News Corp. has made similar noise before. In 2009, Murdoch suggested he might remove his newspapers’ articles from Google’s search results if the tech company didn’t pay him. Google never did, and Murdoch focused on creating paywalls for his newspapers instead.
Murdoch split the original News Corp. in two in June 2013, giving 21st Century Fox Inc. the more lucrative entertainment assets and leaving the current News Corp. with his print properties, which also include the book publisher HarperCollins, an online real estate business and newspapers in the U.K. and Australia. Bloomberg LP, the parent of Bloomberg News, competes with News Corp. in providing financial news and services.
Thomson said News Corp. hasn’t decided what it will do if Facebook ignores its latest proposal, or how it could withhold its articles when Facebook users could share them on their own. The idea was meant to start a conversation, he said.
Born in the small rural town of Torrumbarry, Australia, Thomson spent about two decades as an editor at the Wall Street Journal, the Times of London and the Financial Times. He raised concern about the rise of fake news as far back as 2007, during testimony before Britain’s House of Lords. In 2013, he assumed the role of CEO of News Corp. A New Yorker profile of Thomson in 2011 said that “he is perhaps Murdoch’s only close friend.”
Thomson said he doesn’t use a thesaurus to craft his alliterations. He says he honed his skills during years as an editor writing headlines, which he says must be “compelling and concise.”
He once called companies that aggregate content without paying for them “tech tapeworms in the intestines of the internet.” He has said people who think everything should be free online are “Net Neanderthals.” He’s also criticized questionable audiences in digital advertising, saying, “we’ve sort of gone from the era of ‘Mad Men’ to mad metrics.”
“It’s not stand-up comedy,” said Thomson. “It’s trying to get people’s attention in a world that’s very crowded and cacophonous.”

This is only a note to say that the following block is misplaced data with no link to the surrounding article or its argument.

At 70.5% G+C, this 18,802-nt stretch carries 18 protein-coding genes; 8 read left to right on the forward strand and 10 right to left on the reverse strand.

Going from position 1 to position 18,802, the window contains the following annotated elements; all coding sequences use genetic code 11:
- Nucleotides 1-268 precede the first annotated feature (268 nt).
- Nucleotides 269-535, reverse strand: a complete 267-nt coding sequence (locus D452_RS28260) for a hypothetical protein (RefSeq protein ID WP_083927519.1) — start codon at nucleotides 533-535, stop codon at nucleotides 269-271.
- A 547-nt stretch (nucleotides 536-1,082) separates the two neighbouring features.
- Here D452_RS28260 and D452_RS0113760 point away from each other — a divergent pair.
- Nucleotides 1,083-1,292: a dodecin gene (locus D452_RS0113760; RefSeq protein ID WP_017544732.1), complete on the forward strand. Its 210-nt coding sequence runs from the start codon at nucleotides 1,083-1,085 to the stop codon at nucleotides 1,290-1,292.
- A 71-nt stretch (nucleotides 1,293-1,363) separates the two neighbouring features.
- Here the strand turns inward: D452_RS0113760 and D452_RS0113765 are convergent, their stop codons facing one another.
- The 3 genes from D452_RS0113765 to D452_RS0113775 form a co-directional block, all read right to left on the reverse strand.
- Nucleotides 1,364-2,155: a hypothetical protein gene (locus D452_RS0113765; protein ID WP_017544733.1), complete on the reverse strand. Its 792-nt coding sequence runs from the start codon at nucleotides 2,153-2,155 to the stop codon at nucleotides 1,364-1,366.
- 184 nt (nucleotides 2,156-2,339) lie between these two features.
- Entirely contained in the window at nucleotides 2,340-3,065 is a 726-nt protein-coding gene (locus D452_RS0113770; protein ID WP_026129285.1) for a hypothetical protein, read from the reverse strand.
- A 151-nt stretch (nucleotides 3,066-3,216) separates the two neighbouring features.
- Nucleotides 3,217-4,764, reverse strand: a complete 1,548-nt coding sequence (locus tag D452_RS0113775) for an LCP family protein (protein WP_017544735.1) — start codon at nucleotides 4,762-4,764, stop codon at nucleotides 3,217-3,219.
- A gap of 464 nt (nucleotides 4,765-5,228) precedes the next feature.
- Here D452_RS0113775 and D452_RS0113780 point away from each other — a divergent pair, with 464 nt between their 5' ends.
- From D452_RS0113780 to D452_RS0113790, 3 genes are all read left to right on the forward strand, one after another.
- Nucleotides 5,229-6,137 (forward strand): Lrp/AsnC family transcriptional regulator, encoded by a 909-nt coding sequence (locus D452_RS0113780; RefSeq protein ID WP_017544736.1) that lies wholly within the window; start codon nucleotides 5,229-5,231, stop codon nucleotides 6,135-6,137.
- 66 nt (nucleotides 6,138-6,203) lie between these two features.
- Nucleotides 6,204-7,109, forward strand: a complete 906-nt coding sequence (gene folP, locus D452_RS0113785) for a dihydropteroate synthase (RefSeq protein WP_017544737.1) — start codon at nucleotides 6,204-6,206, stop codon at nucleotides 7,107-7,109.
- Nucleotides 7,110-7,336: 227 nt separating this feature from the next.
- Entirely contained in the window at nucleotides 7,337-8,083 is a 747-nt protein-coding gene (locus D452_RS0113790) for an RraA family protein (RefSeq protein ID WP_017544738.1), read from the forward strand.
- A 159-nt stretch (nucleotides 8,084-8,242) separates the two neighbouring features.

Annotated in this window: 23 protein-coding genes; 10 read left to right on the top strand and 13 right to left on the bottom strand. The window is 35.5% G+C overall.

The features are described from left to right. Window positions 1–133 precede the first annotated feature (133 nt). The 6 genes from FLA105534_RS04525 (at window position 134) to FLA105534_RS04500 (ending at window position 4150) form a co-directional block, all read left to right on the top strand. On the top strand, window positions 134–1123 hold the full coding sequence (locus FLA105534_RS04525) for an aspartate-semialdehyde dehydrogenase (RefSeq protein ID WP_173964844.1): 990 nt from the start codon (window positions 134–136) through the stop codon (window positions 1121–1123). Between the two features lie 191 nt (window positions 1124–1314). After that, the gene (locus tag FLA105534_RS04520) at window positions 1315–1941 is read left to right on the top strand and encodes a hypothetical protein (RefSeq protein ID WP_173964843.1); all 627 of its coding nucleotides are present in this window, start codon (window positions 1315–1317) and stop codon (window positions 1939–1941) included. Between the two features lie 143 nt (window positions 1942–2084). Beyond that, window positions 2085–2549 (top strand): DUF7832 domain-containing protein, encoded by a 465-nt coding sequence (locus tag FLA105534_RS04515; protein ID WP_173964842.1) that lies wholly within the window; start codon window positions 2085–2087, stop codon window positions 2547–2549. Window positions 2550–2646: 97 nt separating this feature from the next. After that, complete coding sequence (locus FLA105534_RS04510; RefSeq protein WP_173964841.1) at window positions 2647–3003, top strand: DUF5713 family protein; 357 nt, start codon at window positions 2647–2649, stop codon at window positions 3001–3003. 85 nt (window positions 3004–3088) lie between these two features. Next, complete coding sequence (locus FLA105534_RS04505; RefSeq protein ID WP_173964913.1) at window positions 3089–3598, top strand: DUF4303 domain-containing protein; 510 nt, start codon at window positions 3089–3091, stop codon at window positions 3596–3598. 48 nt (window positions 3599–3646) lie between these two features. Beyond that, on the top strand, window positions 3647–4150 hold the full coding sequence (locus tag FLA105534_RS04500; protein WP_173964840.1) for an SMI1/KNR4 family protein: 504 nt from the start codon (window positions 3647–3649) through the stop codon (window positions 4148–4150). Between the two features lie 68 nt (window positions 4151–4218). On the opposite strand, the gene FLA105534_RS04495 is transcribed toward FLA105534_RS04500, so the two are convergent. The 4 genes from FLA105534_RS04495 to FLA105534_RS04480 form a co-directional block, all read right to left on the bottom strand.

Other publishers credit him with nudging tech companies for better business terms. David Chavern, president of the industry trade group News Media Alliance, said Thomson was instrumental in persuading Google last year to change its “First Click Free” policy that had led publishers with strict online paywalls to appear lower in search results.
“What movement you see from the two tech platforms is due in large part to his willingness to call them out and ask for a better deal,” Chavern said.
While Thomson criticizes Facebook publicly, News Corp. is pressing its case behind the scenes. In 2016, Thomson and Murdoch met with Facebook co-founder Mark Zuckerberg at a conference in Sun Valley, Idaho, and threatened to criticize the social network more publicly if it didn’t start offering a better deal to the news industry, according to an article last month in Wired magazine.
In the past two years, News Corp. has spent at least $1.1 million lobbying Congress on various issues, including “online platform competition,” according to disclosure forms.
Thomson says U.S. regulators should study whether Facebook and Google use their algorithms to disadvantage publishers and other businesses. He has company: At a conference in Barcelona this week, CNN President Jeff Zucker said regulators should pay closer attention to the power of Google and Facebook.
Thomson also would like to see regulators scrutinize another tech giant, Amazon.com Inc., for being both a major search platform and a dominant seller of audio books, calling it “a serious issue for regulators.” Amazon declined to comment.
“It’s fair to say I have algorithm angst,” Thomson said.